It has a security mechanism since we have to prove that the senator who is voting is who he claims to be. After filling in the form with their vote, they should press the vote button. The computer system sends a one-time password that lasts about 10 minutes to the senator’s mobile phone, an official phone that has been provided by the Secretary of the Senate for them to carry out their work. This key is the one that has to be incorporated by the senator in the voting form. Once that is done, the system understands that whoever is voting is who they say they are, the senator.


Before the pandemic, the remote votes were announced by the presidency at the time that the voting by electronic procedure took place in the plenary session. Once the pandemic occurred, we began to work to carry out a new version of the system that allows all senators to vote with the new remote system. There is no longer the authorization mechanism, which also allows voting to take place during the session.


This new system was launched in June 2020. The voting process takes place in batches. The voting period would begin and then during this time the senators vote with the computer system from their mobile devices and at the end of this time a list is generated and the president has the complete remote vote. Once the next recess occurs, the president announces the result of the voting.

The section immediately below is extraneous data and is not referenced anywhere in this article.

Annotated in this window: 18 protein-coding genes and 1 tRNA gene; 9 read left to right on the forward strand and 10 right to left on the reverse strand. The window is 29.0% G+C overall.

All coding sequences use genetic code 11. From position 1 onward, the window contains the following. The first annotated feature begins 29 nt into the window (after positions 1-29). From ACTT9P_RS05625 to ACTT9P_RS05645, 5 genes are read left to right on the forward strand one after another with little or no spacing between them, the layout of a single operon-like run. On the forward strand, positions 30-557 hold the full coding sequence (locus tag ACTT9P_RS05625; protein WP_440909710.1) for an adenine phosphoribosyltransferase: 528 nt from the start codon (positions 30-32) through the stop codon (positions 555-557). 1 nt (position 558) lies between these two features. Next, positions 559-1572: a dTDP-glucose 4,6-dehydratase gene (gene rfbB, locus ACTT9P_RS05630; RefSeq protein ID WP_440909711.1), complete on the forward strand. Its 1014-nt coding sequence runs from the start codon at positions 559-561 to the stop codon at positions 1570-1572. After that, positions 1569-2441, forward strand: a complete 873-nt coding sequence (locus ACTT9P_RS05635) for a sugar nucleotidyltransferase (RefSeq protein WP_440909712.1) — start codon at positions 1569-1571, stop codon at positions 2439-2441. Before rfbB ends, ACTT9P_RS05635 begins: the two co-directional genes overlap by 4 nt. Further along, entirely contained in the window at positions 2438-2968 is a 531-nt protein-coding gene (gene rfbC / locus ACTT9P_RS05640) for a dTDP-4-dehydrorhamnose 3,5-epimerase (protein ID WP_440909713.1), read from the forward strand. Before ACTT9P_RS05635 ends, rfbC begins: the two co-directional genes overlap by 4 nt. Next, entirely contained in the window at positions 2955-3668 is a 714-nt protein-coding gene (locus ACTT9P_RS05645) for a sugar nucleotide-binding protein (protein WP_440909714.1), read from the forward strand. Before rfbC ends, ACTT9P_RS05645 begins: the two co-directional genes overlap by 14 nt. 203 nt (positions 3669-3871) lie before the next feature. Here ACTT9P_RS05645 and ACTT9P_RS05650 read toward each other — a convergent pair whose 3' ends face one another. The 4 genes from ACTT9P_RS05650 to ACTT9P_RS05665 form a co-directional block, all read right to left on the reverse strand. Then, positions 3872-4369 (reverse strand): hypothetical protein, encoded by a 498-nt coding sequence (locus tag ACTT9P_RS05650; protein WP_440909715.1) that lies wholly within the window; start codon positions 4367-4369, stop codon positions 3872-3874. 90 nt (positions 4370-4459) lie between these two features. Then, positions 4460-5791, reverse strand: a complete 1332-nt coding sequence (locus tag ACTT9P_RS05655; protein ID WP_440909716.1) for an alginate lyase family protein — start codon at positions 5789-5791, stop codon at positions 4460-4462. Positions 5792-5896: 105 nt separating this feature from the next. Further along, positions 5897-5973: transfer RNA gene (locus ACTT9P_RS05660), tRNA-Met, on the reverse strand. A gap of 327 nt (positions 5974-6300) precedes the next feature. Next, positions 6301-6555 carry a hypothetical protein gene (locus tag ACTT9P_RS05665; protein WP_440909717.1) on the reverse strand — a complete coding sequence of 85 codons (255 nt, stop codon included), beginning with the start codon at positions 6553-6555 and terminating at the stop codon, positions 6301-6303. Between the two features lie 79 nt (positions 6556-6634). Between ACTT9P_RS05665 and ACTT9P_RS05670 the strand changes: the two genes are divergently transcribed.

We also have incorporated a mechanism, a plan B, for incidents that may occur, if at any given time a senator cannot vote for whatever reason, they can call a phone number, which has five lines with civil servants who are waiting for someone to raise a problem. The senator has to call with his mobile phone because that is what verifies his identity. Then, the civil servant with the computer system incorporates those votes. It must be said that these special lines have a voice recording mechanism, for further verification, if required.


The last update that we have incorporated into the system in 2020 is that we have changed the electronic voting system that is on the plenary floor. We have incorporated the integration between the computer system and the voting system, in such a way that at the moment in which the president announces the result of the voting in the synoptic table that appears on the screen of the plenary floor, it will appear what has been voted.


We hope that the pandemic ends and we return to the normal operation, which is composed of almost all senators in the plenary floor voting, but senators on maternity leave, with health issues, or on official trips can vote from their tablet using this mechanism and the new system that we have incorporated allows us to incorporate a route with a small mark that differentiates the votes that have been made in the plenary floor and those that have been done remotely.


This is something to start sowing in the near future, once the pandemic eases and the circumstances return to normal, as this system allows the session to take place in the room.